A job is much more than just a pay-check at the end of the week. A good job provides the means for a family to be prepared for a school day, and the resources to help a community thrive. We must continue to promote our resources to attract these high wage jobs. One of our greatest resources is agriculture, and we should take advantage of that by attracting the kinds of jobs that support the hardworking farmers in the fields. Manufacturing is what we know here in Winchester, and in these next two years I am setting a goal to fuse the manufacturing skills we have and are developing with our rich agricultural heritage and work towards attracting a farm-implement plant right here. We have a busy rail line intersecting our city, and a heritage of hard-working men and women. We are strategically located 35 minutes from both Interstate 69 and Interstate 70. We are on our way with our Workforce Development grant, let’s train our people, then keep them right here.

  1. Identify necessary improvements in infrastructure that will promote economic growth for businesses

Physical structures like roads, bridges, sewer, water, drainage systems, housing, broadband and fiber, as well as supportive infrastructure for entrepreneurs, co-worker space, and educational programming needs to be mapped and prioritized. It may be worthwhile to bring in the area’s schools to create a mentorship program/ apprenticeship with students and public-servants so that the next generation of leaders will be prepared to lead with an understanding of our combined infrastructure vision.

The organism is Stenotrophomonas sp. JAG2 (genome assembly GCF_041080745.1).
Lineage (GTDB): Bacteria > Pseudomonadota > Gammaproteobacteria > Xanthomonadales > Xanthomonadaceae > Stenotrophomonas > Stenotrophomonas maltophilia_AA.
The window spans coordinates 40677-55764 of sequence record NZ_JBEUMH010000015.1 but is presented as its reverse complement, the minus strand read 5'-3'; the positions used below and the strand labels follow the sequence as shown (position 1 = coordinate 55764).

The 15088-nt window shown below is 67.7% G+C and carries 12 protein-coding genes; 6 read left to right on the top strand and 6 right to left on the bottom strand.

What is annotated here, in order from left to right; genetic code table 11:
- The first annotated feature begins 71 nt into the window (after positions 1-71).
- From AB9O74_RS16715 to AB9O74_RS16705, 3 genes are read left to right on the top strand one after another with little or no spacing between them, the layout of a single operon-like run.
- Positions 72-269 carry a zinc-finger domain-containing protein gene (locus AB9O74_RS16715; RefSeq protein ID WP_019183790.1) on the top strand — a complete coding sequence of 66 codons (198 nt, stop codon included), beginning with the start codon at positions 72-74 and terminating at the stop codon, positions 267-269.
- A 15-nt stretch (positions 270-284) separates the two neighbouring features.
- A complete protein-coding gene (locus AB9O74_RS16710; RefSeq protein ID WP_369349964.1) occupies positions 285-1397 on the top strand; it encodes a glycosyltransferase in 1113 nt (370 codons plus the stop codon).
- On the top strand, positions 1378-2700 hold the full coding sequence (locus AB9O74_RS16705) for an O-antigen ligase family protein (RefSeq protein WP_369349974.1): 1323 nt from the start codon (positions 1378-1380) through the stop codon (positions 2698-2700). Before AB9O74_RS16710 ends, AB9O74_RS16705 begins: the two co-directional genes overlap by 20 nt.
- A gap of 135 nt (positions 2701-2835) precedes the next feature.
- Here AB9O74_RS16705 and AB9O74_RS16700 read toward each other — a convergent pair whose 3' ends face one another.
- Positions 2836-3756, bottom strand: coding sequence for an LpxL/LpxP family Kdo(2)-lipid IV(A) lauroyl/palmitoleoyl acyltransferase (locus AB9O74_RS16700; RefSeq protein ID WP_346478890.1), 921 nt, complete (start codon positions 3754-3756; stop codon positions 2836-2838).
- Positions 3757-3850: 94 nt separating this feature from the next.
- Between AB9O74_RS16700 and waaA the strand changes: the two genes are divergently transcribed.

1. Support the sustainable growth of our healthcare systems and improve the health of our citizens

Healthcare is our area’s largest employer sector, and data shows that healthcare needs will increase in the immediate future thereby creating more jobs. Our population is getting older, which means there will be an even greater need for quality healthcare in the future. Access to quality healthcare is also a significant issue in business retention and attraction. Mental health and addictions       treatment capacity in rural Indiana needs supported and investigated through an analysis of current capacity versus projected need. We need to work with our schools and colleges to improve the training and recruiting for healthcare workers. Finally, increased healthcare need should be balanced by promoting healthy lifestyles through quality of place initiatives that promotes physical recreational activity and access to healthy food choices.

  1. Strengthen partnerships between government agencies including schools, townships, cities and counties

We are always stronger when working together, and efficiencies in government will allow us to better protect our first responders, prepare our students better for the 21st Century skills needed to thrive in tomorrow’s world, have more to invest in infrastructure, and attract and retain the most talented and brightest to East Central Indiana. With stronger partnerships we will be better able to provide incentives and economic development opportunities for the jobs we are training our students for. With shared resources and reduction of duplicative services we will save taxpayer’s dollars and benefit from a larger tax-base because of it.

The state of the city is in thanksgiving. We are thankful for the people who make up this wonderful place, and are excited to welcome new people in. We are thankful for the partnerships with our county and our state, and we are thankful for the businesses who stayed with through uncertain times and have invested in our city. We give thanksgiving to God, who has surely bestowed blessings upon us.

Thank you for allowing me to share a historical 2017 with you, and I’m looking forward to the fruit we will harvest in 2018 and beyond.

 

Shon Byrum, Mayor